How do we reach decisions to act on something? One way to answer this question is the action driven by a decision bringing positive feedback. The feedback is often accompanied by monetary or other forms of rewards; it thereby motivates us to make such decisions in the future.
In the terminology of psychological experiments, the feedback could conceive as been shown in the form of data, which are collected from human and/or animal subjects. In other words, the theories (our prior beliefs) behind every decision that entails an action (prediction) and we then collect data to check how close the prediction fit the data. How? Often the closer our prediction matches the resultant data, the more rewards we might receive. Hence when there are some mismatches between the predictions and the data, we would likely modify our theories/beliefs. They then become posterior belief. This intuitive idea of human decision-making is described by the well-known Bayes’ theorem (Bayes, Price, & Canton, 1763):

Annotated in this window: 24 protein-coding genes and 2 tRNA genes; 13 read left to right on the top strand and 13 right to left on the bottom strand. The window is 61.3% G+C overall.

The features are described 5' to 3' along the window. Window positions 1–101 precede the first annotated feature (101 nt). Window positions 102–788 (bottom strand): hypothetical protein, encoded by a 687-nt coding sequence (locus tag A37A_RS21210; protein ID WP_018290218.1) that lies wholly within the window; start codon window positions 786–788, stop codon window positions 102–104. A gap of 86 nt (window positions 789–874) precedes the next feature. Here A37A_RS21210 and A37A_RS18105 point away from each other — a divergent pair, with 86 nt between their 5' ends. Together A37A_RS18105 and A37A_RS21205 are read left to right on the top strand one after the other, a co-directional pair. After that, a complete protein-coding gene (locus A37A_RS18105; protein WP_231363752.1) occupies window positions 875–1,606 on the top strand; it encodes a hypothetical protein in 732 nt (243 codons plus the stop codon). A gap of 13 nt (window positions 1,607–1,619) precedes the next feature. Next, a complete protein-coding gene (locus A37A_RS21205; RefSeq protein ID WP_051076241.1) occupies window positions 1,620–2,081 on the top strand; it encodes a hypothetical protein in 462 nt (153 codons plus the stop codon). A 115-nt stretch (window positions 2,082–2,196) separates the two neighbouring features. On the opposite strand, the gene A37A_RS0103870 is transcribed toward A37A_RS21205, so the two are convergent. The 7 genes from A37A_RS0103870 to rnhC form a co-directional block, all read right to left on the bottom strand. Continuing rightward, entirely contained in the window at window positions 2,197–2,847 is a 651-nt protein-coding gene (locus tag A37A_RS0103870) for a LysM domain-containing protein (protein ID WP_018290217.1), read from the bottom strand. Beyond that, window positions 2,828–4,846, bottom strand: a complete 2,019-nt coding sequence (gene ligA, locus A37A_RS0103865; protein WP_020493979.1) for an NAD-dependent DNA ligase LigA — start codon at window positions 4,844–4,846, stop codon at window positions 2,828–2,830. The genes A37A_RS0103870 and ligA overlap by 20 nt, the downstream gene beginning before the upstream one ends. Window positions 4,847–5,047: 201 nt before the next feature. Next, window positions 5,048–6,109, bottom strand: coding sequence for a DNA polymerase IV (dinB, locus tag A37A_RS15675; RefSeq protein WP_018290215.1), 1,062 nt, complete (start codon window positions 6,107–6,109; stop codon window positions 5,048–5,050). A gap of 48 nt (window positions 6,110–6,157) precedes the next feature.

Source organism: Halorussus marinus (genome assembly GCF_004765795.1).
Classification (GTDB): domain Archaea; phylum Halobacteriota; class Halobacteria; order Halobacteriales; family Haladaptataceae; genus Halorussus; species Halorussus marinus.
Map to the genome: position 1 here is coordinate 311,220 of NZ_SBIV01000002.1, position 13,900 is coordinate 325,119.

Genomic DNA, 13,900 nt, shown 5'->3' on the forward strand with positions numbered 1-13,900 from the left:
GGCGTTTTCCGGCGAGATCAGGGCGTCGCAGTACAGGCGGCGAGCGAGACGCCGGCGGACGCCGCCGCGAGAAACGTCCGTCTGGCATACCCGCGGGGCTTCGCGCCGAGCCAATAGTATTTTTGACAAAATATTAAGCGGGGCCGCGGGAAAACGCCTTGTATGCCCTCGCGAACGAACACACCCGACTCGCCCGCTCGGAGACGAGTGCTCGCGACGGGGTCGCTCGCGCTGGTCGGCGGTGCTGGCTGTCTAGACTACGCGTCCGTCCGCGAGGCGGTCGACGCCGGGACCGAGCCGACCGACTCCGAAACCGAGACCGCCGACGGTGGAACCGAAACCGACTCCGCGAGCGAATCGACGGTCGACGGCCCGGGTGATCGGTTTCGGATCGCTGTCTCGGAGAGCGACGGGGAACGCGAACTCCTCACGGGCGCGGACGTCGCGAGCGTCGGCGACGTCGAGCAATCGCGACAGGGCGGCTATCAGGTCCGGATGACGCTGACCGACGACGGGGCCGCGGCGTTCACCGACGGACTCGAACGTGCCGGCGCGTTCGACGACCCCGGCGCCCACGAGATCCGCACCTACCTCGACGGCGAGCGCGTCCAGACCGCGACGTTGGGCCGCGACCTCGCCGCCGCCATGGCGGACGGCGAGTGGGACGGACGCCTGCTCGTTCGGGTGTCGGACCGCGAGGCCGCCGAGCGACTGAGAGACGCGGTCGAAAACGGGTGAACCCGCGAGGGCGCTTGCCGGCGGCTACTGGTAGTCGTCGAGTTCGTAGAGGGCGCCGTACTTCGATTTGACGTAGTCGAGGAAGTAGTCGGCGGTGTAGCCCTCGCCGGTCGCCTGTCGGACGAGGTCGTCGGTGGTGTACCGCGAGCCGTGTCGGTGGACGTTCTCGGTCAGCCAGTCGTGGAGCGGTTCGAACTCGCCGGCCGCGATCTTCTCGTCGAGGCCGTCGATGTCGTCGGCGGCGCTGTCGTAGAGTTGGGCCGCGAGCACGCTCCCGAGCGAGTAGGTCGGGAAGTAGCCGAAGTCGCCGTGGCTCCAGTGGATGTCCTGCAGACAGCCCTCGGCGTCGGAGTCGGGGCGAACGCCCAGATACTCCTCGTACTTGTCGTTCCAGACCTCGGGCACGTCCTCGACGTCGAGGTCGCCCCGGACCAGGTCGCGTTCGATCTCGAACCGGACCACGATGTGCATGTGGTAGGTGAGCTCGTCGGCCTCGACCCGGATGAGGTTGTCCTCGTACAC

- y represents data. For example, a serial of response times in seconds, c(0.533, 0.494, 0.494, …);
- θ represents a set of parameters. That is, it is a parameter vector;
- P(θ) represents our prior belief in the form of a probability distribution, which is fully accounted for the parameter vector. This is often dubbed the prior distribution.
- P(y | θ) represents the mechanism accounting for the data. This is often dubbed (data’s) likelihood function.
- P(θ | y) represents posterior belief, which similar to the prior belief, is often dubbed the posterior distribution.